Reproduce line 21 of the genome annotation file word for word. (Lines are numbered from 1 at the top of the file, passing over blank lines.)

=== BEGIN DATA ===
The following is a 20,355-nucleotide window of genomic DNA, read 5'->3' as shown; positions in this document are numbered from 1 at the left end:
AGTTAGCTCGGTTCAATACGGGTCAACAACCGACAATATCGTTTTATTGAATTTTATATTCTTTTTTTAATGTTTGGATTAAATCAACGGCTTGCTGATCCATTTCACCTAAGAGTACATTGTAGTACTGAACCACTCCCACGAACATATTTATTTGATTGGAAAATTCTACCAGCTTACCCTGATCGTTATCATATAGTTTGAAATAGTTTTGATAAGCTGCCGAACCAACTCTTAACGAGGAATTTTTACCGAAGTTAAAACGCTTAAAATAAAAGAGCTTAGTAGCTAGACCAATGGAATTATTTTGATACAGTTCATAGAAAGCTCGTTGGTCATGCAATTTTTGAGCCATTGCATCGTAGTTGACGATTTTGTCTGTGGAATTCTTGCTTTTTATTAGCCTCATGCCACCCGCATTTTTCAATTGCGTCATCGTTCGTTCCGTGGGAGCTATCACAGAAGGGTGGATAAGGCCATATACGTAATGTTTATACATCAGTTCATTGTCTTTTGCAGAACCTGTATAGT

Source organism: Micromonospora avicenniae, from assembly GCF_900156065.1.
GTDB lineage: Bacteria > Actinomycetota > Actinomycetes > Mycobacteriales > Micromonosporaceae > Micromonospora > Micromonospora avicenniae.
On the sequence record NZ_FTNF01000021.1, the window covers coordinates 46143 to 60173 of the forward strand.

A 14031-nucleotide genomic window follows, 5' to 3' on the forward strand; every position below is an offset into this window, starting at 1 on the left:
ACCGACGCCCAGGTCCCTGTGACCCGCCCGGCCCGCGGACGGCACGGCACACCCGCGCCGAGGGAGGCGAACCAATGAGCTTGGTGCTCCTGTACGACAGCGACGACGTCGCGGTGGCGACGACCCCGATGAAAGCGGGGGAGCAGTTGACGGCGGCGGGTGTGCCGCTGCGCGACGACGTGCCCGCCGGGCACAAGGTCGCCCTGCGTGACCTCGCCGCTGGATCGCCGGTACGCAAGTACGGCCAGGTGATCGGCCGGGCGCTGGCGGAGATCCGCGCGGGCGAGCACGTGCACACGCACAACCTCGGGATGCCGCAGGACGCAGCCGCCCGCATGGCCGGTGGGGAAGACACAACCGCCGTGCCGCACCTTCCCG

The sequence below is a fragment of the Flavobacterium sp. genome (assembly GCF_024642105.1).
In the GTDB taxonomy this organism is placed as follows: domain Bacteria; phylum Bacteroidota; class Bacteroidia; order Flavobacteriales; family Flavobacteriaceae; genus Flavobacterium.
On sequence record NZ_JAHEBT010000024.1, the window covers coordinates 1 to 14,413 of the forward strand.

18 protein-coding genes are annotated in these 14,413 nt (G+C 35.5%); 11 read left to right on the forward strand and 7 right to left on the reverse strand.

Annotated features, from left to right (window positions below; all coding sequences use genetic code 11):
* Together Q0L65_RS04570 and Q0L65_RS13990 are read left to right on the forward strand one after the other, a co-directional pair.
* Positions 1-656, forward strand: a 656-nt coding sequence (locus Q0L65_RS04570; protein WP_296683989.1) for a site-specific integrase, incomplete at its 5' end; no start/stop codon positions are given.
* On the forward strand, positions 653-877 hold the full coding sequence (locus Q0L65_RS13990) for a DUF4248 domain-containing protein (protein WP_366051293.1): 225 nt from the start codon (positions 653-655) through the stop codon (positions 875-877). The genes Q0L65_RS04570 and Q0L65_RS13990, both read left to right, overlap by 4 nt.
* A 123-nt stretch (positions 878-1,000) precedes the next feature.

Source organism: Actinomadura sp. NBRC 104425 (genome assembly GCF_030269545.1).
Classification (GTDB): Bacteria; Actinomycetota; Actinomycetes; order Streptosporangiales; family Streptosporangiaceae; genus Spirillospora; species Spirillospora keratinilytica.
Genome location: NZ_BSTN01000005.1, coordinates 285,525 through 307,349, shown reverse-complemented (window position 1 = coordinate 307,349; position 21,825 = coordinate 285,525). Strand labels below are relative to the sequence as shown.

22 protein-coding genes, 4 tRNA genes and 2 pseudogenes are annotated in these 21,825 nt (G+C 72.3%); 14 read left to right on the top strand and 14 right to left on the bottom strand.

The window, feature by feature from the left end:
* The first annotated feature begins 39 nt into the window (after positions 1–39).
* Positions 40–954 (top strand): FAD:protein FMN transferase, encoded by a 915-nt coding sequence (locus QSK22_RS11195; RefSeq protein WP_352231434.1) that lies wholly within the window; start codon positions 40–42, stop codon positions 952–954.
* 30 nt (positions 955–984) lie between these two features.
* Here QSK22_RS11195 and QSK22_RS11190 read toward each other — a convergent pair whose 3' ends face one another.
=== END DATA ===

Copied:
The window, feature by feature from the left end: